MLK Day: Last-Minute Opportunities to Volunteer and Celebrate
From community service to teach-ins to pay-what-you-wish museum admission, Philly's got plenty to offer on Monday.
It’s Martin Luther King Jr. Day.
Whether you’re looking to volunteer, learn about Dr. Kings’ legacy or further it yourself, we’ve got you covered. Here’s how to celebrate MLK Day in the region.
If you want to…
More than 140,000 people are expected to participate in the 23rd annual Greater Philadelphia Martin Luther King Day of Service, organized through civic engagement nonprofit Global Citizen. The largest event of its kind in the nation, the movement offers more than 1,800 service opportunities, per its website.
There, you’ll find a running list of volunteer opportunities, including their dates, times and locations, as well as whether or not said opportunities are full. Plenty are still open! You can browse projects and register online now.
For more information on the King Day of Service, you can visit Global Citizens’ website – or contact its offices by calling 215-851-1811 or emailing firstname.lastname@example.org.
Learn and Celebrate
- The African American Museum in Philadelphia is offering a reduced admission rate of $2 on Monday. The museum kicked off its annual MLK Weekend Celebration this past Friday. Guests can participate in holiday-related activities, performances and workshops and peruse the museums core exhibit, Audacious Freedom: African Americans in Philadelphia, 1776-1876, as well as its special exhibit, Gardens of the Mind.
- The National Constitution Center will offer $5 admission on Monday for its Martin Luther King Jr. commemoration. Activities include a book drive, sing-alongs, arts and crafts and informational programs. Local actors will perform Dr. King’s “I Have a Dream” speech at 12 p.m. and 2 p.m.
- The Eastern State Penitentiary will host professional actors, students and community leaders to read Dr. King’s 1963 Letter from Birmingham Jail. The readings, which are free and open to the public, will include discussions on the following questions, per the penitentiary’s website:
- Why did the civil rights leaders of the 1960s choose jail time to demonstrate their plight?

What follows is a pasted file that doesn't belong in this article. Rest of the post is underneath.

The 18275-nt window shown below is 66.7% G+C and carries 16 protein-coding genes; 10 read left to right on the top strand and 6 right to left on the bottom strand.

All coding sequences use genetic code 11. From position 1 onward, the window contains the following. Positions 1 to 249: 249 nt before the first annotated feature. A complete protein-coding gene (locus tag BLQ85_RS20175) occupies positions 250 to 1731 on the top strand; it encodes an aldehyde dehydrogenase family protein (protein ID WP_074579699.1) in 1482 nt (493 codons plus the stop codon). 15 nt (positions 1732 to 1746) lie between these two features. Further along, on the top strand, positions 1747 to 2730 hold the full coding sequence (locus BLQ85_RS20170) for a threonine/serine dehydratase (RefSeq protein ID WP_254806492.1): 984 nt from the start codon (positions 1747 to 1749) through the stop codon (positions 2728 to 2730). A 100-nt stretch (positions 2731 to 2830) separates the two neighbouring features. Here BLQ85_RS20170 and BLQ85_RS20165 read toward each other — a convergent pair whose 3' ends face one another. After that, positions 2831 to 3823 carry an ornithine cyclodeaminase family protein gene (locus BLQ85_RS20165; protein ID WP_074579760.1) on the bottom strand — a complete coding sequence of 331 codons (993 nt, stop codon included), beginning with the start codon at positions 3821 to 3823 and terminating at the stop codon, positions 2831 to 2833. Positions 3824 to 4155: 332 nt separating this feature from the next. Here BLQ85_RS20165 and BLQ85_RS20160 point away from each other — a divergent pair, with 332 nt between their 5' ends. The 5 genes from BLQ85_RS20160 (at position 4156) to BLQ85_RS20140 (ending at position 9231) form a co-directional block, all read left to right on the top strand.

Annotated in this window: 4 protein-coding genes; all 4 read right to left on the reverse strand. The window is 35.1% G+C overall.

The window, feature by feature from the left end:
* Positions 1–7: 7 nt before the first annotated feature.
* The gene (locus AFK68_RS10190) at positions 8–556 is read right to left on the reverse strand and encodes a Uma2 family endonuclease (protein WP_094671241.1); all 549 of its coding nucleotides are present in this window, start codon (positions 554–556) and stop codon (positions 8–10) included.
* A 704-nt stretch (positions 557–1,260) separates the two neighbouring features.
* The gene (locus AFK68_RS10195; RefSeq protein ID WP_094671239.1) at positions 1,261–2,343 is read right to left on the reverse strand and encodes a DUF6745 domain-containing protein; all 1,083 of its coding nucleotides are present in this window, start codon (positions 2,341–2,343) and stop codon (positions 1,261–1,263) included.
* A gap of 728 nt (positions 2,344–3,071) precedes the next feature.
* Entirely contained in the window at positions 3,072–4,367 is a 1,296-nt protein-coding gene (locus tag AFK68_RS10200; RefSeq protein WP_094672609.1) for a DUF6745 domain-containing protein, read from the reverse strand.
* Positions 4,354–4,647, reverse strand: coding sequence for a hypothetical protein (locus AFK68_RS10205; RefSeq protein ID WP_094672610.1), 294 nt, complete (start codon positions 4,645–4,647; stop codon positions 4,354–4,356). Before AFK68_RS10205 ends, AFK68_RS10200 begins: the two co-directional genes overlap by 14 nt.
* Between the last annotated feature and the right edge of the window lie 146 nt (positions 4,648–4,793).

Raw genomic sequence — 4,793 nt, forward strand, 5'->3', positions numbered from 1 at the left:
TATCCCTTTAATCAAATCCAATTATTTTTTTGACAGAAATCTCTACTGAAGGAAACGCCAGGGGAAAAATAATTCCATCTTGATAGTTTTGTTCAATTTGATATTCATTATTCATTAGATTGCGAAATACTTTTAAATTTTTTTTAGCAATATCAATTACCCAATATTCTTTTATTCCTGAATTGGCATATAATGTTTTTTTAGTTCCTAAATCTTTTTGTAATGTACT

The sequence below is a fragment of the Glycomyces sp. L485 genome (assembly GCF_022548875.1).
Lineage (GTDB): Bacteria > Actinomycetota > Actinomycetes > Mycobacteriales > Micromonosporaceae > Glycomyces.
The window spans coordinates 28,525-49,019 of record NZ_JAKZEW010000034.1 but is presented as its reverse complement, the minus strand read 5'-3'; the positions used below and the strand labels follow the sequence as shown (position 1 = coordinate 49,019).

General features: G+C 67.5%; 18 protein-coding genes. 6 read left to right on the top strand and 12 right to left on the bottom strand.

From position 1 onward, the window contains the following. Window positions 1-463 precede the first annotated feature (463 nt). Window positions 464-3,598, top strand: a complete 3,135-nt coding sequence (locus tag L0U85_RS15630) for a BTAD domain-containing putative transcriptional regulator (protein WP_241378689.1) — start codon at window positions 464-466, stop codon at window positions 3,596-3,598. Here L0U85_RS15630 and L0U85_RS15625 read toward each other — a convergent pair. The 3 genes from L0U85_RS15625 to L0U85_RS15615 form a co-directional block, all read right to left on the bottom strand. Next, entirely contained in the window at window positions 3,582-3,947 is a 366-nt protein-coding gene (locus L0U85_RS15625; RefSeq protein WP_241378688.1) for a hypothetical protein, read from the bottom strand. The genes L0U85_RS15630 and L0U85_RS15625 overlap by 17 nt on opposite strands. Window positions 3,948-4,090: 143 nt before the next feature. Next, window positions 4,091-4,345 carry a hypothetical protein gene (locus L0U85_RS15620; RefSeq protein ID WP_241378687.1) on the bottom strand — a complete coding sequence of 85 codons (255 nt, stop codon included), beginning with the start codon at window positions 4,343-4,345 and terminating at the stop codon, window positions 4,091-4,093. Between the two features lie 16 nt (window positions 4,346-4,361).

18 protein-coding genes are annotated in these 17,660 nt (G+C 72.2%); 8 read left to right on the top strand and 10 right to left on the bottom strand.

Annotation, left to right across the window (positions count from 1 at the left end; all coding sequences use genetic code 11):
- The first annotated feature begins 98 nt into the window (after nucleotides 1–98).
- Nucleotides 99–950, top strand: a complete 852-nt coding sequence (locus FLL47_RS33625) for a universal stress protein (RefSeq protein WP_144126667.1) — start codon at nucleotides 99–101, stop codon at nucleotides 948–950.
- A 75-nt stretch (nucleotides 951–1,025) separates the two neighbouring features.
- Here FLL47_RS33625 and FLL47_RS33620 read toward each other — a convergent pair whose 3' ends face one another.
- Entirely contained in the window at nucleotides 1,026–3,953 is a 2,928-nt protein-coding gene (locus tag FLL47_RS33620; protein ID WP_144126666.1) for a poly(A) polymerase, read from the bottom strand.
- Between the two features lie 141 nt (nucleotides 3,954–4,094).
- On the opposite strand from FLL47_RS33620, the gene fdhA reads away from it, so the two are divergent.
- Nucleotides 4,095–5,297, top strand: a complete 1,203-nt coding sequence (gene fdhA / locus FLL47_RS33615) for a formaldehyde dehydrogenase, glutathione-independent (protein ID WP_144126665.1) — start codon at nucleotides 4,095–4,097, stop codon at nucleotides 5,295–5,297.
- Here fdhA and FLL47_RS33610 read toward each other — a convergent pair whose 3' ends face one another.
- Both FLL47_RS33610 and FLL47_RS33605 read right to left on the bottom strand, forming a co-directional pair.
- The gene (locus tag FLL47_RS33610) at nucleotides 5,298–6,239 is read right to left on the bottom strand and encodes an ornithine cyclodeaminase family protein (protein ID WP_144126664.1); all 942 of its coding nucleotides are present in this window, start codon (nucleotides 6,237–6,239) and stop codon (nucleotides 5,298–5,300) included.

- How did Dr. King’s letter, written in the margins of a newspaper and smuggled out of Birmingham Jail, create a pivotal moment in the American civil rights movement?
- If Dr. King were alive today, what issues would his letter address?
- The Philadelphia Museum of Art will offer pay-as-you-wish admission on Monday, as well as community service opportunities and youth-focused conversations on how Dr. King’s legacy can inspire today’s social movements.
- The National Liberty Museum will screen Mr. Civil Rights: Thurgood Marshall and the NAACP, which centers of the 1954 Supreme Court case Brown v. Board of Education. Admission to the museum is pay-what-you-wish.
- The National Museum of American Jewish History will be free all day on Monday, and special programming will unfold between 10 a.m. and 5 p.m.
- The Please Touch Museum will offer several youth-focused MLK Day activities, free with admission.
- The Philadelphia Orchestra will hold a free, 90-minute performance on Monday at Girard College. Tickets and seating are both first-come, first-serve.
POWER, a network of congregations in the Greater Philadelphia area, will hold “A People’s Call to Action Rally and Teach-Ins” on Monday. The event will include a rally from 1 p.m. to 2:15 p.m. and teach-ins from 2:30 p.m. to 4 p.m., both held at Dobbins High School, at 2150 W Lehigh Avenue in North Philly.
The social justice organization is part of the MLK DARE coalition, which advocates for a holiday packed with action, resistance and empowerment, inspired by Dr. King’s vision for equality and justice.